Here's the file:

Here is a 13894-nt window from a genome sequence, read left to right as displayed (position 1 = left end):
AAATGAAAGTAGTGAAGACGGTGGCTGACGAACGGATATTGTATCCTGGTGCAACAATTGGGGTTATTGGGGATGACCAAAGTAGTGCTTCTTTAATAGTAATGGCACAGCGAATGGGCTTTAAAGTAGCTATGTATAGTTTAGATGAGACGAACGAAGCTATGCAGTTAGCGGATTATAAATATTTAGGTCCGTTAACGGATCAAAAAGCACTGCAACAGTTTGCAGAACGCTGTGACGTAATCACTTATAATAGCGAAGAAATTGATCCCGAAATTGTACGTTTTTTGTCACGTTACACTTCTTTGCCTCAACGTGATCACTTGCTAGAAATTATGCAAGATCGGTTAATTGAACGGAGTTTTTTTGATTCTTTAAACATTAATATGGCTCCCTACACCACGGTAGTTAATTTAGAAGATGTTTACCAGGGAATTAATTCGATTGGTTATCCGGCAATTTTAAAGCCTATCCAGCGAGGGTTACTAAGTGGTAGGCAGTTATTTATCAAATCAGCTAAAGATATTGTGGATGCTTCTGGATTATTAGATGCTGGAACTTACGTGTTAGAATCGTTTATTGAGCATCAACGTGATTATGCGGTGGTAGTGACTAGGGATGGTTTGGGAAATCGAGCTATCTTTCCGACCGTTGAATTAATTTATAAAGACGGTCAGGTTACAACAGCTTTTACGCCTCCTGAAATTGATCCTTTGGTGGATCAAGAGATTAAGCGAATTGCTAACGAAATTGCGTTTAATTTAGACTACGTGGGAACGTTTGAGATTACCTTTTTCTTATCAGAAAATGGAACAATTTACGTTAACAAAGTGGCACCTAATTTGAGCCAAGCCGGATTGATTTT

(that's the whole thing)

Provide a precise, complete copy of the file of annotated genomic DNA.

Here is a 13894-nt window from a genome sequence, read left to right as displayed (position 1 = left end):
AAATGAAAGTAGTGAAGACGGTGGCTGACGAACGGATATTGTATCCTGGTGCAACAATTGGGGTTATTGGGGATGACCAAAGTAGTGCTTCTTTAATAGTAATGGCACAGCGAATGGGCTTTAAAGTAGCTATGTATAGTTTAGATGAGACGAACGAAGCTATGCAGTTAGCGGATTATAAATATTTAGGTCCGTTAACGGATCAAAAAGCACTGCAACAGTTTGCAGAACGCTGTGACGTAATCACTTATAATAGCGAAGAAATTGATCCCGAAATTGTACGTTTTTTGTCACGTTACACTTCTTTGCCTCAACGTGATCACTTGCTAGAAATTATGCAAGATCGGTTAATTGAACGGAGTTTTTTTGATTCTTTAAACATTAATATGGCTCCCTACACCACGGTAGTTAATTTAGAAGATGTTTACCAGGGAATTAATTCGATTGGTTATCCGGCAATTTTAAAGCCTATCCAGCGAGGGTTACTAAGTGGTAGGCAGTTATTTATCAAATCAGCTAAAGATATTGTGGATGCTTCTGGATTATTAGATGCTGGAACTTACGTGTTAGAATCGTTTATTGAGCATCAACGTGATTATGCGGTGGTAGTGACTAGGGATGGTTTGGGAAATCGAGCTATCTTTCCGACCGTTGAATTAATTTATAAAGACGGTCAGGTTACAACAGCTTTTACGCCTCCTGAAATTGATCCTTTGGTGGATCAAGAGATTAAGCGAATTGCTAACGAAATTGCGTTTAATTTAGACTACGTGGGAACGTTTGAGATTACCTTTTTCTTATCAGAAAATGGAACAATTTACGTTAACAAAGTGGCACCTAATTTGAGCCAAGCCGGATTGATTTT